Bad news for Pluto as 10th planet is sized up
The planet Pluto discovered in 1930 by American Clyde
Tombaugh is losing its place as the largest solar system
object to be spotted since the discovery of Neptune in
1846, as presented in a study published in Nature.
Astronomers led by Mr. Frank Bertoldi of the University of
Bonn in Germany measured the reflected solar radiation from
UB313, by using a 30-metre telescope in Spain. This method
gave them a fairly accurate idea of the size of the planet
UB313, whose discoverers claim it to be the 10th planet.
An American team announced the discovery of UB313 on 30th
July 2005. The planet, located at some 15 billion
kilometers from Earth caused a controversy as Pluto’s
defenders termed UB313 not as a planet but a vulgar rock.
The gentle term used for such a collection of estimated
100,000 pieces of icy, primeval debris that sluggishly move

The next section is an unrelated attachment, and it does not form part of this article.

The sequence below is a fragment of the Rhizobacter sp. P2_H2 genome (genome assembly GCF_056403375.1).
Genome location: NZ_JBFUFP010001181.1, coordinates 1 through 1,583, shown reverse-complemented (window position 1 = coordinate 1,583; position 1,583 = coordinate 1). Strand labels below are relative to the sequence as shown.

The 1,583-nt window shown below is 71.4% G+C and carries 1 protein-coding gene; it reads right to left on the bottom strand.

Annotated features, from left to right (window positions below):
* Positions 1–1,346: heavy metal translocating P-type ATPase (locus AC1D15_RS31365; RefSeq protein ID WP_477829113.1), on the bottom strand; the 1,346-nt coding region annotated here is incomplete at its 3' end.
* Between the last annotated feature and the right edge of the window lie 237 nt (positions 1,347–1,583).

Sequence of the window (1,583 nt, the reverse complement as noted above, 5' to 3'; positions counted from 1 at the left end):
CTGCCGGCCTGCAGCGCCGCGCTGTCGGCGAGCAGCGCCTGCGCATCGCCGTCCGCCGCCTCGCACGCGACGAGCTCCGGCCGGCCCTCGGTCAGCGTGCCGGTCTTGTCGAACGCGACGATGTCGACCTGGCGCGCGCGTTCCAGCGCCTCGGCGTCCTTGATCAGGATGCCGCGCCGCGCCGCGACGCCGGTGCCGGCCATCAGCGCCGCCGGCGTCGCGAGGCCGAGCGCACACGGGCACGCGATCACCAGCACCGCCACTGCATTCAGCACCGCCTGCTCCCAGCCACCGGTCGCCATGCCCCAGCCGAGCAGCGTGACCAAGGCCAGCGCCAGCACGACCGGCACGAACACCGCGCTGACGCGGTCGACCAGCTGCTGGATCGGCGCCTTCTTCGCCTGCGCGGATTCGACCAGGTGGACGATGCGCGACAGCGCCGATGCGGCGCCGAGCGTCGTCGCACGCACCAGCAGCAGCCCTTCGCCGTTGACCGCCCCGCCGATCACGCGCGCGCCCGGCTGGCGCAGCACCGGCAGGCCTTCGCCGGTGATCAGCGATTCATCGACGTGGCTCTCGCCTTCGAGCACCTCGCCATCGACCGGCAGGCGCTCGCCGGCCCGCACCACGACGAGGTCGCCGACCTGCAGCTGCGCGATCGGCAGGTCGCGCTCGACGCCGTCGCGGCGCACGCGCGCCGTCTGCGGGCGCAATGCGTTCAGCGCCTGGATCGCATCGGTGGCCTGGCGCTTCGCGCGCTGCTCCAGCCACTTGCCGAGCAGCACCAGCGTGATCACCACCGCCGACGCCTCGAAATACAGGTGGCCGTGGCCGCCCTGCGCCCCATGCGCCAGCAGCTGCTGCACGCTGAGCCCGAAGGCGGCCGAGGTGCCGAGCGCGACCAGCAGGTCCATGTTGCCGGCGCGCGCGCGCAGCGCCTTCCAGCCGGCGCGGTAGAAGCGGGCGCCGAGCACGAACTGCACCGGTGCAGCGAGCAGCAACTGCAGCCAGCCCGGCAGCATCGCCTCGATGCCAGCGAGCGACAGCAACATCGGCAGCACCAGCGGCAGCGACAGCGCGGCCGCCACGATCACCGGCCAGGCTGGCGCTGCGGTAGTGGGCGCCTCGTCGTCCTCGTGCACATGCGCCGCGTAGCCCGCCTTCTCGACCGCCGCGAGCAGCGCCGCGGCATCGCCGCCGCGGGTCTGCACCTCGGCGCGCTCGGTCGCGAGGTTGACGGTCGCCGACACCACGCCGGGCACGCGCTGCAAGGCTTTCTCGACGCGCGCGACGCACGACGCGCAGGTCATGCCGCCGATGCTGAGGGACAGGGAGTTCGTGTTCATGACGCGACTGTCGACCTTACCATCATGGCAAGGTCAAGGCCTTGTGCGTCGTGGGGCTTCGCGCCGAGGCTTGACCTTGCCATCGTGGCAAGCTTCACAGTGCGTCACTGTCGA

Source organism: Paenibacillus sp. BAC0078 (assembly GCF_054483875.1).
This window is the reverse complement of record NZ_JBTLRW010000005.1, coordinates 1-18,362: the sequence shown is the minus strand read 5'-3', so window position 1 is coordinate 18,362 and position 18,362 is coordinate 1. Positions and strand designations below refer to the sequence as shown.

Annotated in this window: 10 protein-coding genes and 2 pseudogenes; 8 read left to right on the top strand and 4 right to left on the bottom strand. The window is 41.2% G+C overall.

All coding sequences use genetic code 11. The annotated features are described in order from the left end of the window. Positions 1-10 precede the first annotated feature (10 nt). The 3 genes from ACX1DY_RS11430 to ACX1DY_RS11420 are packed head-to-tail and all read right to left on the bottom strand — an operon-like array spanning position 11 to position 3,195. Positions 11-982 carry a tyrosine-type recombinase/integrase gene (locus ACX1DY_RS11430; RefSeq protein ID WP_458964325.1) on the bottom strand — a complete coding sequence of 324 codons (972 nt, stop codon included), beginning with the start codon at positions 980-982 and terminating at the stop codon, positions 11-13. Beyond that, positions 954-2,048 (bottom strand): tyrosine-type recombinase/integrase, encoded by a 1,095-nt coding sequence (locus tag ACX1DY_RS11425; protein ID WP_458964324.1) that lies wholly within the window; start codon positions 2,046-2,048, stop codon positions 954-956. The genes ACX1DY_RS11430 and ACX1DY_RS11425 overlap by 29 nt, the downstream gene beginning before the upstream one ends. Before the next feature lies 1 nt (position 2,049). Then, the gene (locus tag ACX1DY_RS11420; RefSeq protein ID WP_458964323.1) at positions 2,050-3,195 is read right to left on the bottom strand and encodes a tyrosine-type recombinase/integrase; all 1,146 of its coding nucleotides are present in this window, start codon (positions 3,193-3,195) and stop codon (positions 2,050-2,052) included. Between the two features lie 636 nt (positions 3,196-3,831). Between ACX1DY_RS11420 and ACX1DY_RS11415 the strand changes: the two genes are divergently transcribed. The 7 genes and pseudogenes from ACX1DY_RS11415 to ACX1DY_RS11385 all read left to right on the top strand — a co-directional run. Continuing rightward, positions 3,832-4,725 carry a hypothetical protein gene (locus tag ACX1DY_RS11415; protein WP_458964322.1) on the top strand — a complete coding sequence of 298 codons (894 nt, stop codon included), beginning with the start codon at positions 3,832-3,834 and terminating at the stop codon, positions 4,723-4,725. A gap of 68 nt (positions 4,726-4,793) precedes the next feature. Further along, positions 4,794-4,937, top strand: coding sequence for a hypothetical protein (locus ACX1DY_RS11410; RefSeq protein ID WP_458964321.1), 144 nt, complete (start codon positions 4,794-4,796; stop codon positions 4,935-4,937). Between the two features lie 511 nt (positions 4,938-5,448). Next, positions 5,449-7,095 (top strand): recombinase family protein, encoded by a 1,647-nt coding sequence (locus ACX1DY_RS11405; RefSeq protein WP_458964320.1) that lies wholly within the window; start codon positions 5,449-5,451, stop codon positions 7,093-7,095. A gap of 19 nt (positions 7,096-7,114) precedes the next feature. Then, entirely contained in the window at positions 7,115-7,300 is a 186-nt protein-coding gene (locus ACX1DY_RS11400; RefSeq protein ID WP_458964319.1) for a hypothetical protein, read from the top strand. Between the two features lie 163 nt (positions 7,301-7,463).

round the Sun, on the periphery of the solar system, far
away from the orbit of the Neptune, is a KBO – Kuiper Belt
Supporters of UB313 on the other hand retort that if anyone
deserves the name of KBO, it is Pluto because it has an
uncanny orbital plane inclined at an angle of 17 degrees to
the plane in which all the eight other planets are located.
The oval shaped path of Neptune is so irregular that for 20
years of its 248 years orbital period, it lies within the
track of Neptune itself.
The measurements made so far indicate UB313 to have a
diameter of 3000 km. Mr. Michael Brown, a California
Institute of Technology (Caltech) astronomer estimated that
the new planet is one per cent larger than Pluto. He has
based his calculation on an image sent last December by
NASA’s orbiting Hubble Space Telescope.